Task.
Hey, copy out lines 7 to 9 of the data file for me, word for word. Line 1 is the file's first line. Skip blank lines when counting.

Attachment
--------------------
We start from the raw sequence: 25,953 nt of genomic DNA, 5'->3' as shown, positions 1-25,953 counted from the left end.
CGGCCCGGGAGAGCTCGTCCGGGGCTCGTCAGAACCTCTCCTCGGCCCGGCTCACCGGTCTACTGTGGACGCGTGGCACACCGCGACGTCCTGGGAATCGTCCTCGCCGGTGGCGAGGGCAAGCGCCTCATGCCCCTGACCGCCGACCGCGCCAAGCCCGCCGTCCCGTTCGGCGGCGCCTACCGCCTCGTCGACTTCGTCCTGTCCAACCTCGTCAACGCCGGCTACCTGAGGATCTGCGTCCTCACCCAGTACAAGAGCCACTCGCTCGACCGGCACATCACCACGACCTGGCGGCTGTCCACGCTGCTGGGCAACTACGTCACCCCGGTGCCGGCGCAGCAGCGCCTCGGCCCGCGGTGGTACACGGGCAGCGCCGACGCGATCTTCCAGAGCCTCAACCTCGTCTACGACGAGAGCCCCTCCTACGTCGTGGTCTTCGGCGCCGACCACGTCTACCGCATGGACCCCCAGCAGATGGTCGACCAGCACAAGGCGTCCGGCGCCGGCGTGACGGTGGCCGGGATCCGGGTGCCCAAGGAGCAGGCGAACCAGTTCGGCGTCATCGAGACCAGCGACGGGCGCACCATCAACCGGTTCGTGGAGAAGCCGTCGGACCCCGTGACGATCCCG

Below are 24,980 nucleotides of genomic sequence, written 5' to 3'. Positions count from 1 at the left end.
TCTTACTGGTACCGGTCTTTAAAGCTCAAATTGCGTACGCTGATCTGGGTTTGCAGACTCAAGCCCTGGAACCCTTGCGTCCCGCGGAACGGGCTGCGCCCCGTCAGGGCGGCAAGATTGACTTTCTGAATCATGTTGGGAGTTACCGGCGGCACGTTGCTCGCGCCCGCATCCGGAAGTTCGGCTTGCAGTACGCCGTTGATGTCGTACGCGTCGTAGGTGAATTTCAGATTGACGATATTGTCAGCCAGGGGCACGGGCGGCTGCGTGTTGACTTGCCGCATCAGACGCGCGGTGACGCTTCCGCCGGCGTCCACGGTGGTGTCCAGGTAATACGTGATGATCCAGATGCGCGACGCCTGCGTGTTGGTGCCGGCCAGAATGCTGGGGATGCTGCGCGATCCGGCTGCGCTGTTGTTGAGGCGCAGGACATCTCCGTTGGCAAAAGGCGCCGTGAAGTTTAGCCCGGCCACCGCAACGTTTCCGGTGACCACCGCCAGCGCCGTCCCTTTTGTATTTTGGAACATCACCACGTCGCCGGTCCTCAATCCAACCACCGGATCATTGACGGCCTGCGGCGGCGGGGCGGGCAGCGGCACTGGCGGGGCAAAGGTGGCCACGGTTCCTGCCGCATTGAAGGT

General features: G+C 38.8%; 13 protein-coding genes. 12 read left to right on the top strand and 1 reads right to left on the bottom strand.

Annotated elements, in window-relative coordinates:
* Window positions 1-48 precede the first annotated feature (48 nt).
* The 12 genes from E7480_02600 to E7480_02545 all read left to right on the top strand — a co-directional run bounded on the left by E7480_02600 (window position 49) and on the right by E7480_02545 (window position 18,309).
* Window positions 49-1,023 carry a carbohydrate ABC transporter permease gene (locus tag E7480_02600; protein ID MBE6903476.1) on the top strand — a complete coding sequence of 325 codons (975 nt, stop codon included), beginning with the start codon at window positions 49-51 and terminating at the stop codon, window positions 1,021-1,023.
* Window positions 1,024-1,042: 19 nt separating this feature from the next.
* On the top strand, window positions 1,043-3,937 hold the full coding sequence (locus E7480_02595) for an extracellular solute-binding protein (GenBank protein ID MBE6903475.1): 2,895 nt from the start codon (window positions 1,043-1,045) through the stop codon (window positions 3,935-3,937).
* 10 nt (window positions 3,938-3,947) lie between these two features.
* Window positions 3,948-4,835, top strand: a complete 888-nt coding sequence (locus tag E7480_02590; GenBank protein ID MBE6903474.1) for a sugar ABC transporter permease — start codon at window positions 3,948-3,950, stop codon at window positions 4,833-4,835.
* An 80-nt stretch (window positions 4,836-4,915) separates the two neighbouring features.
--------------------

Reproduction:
* Window positions 1-48 precede the first annotated feature (48 nt).
* The 12 genes from E7480_02600 to E7480_02545 all read left to right on the top strand — a co-directional run bounded on the left by E7480_02600 (window position 49) and on the right by E7480_02545 (window position 18,309).
* Window positions 49-1,023 carry a carbohydrate ABC transporter permease gene (locus tag E7480_02600; protein ID MBE6903476.1) on the top strand — a complete coding sequence of 325 codons (975 nt, stop codon included), beginning with the start codon at window positions 49-51 and terminating at the stop codon, window positions 1,021-1,023.